the revenue system in every possible shape, considered the attempt of the East-India company to evade the resolutions of the colonies, and dispose of their teas in America, as an indirect mode of taxation, sanctioned by authority of parliament. They assembled in various places, and in the large commercial towns took measures to prevent the landing of the tea. Committees were appointed, and armed with extensive powers, to inspect merchants' books, to propose tests, and make use of other means to frustrate the designs of the East-India company. The same spirit pervaded the people from New Hampshire to Georgia; and at Philadelphia the inhabitants passed some strong resolutions, declaring all those to be enemies to their country, who should countenance in any way the unloading or the sale of the obnoxious article. But at Boston the tea shared a more violent fate. Sensible that no legal measures could prevent its being landed, and that, if once landed, it would as certainly be disposed of, a number of men disguised as Indians, A. D.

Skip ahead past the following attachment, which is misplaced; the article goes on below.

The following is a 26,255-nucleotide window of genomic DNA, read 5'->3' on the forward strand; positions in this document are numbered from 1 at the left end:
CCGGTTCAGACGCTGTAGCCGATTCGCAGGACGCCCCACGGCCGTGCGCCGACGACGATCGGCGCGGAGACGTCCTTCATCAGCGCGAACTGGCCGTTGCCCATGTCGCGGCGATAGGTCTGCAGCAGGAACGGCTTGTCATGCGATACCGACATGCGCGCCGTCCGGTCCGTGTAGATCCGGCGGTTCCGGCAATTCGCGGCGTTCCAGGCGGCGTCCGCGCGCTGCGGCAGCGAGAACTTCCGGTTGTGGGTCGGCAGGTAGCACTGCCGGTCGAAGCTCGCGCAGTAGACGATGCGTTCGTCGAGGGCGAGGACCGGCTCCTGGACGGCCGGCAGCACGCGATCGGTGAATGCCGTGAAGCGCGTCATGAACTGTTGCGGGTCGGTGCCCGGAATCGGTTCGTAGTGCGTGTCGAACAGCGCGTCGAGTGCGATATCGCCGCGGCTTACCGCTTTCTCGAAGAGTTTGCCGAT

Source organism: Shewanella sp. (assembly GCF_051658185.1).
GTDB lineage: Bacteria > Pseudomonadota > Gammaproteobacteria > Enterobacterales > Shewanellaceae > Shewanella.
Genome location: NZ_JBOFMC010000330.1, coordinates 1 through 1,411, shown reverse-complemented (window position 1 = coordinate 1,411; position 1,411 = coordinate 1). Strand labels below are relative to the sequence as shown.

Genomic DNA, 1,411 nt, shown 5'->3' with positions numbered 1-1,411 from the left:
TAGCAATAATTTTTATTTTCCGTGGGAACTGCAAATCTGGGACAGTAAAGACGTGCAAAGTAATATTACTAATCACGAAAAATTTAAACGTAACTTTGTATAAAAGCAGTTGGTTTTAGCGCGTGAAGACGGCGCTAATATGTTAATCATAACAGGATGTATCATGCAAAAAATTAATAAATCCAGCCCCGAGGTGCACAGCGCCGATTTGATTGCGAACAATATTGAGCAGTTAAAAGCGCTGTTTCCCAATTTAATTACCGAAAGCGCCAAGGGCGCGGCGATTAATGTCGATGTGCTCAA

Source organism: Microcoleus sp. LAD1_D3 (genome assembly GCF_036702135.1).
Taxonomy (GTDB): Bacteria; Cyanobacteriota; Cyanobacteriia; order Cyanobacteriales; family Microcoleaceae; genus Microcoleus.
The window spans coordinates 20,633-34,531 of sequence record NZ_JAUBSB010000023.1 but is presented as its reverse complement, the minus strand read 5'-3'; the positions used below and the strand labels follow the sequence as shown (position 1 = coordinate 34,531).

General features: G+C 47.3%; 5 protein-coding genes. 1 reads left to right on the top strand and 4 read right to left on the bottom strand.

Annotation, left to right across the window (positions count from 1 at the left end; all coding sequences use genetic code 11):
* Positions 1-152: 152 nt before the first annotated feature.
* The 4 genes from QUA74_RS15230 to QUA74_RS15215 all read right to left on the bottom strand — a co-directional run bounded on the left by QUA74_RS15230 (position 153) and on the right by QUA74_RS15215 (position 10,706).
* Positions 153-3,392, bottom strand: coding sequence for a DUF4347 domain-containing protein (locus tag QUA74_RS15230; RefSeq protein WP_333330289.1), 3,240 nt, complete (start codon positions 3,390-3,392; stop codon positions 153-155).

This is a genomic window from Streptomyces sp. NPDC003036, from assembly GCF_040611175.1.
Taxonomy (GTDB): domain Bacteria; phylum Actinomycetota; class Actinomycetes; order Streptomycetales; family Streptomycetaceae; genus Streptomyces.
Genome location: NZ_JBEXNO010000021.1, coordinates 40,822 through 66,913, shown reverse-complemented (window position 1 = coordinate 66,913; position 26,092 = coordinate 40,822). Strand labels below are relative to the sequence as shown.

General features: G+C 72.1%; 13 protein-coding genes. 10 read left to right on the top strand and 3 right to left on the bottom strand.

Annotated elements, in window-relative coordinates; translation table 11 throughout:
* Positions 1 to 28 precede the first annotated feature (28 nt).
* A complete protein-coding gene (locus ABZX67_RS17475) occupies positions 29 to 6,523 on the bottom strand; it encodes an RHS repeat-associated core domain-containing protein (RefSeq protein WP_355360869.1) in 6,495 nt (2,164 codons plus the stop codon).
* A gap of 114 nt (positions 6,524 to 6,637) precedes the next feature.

the 18th of December, entered the

ships, and threw overboard three hundred 1773.

and forty chests of it, which was the proportion belonging to the East-India company. And with so much union and system did the colonists act, that there was not a single chest of any of the cargoes sent out by the East-India company, on this occasion, sold for their benefit.

No sooner did the news of this destruction of

on

the the tea reach Great Britain, than the parliament resolved to punish that devoted town: ac

A. D. cordingly an act was passed to “discontinue the landing and discharging, lading and

1774. shipping of goods, wares, and merchandizes, at the town of Boston, or within the harbour.”

This act threw the inhabitants of Massachussetts into the greatest consternation. But fortunately for them it was not the only statute made at that time: but it was also enacted, that the town meetings, sanctioned by charter, should be either discontinued, or subject to such restrictions as rendered them of no value; and that persons indicted for any capital offence committed in obstructing the powers of magistracy, might, at the pleasure of the governor, be sent to another colony, or even to Great Britain, to take their trial for such offence.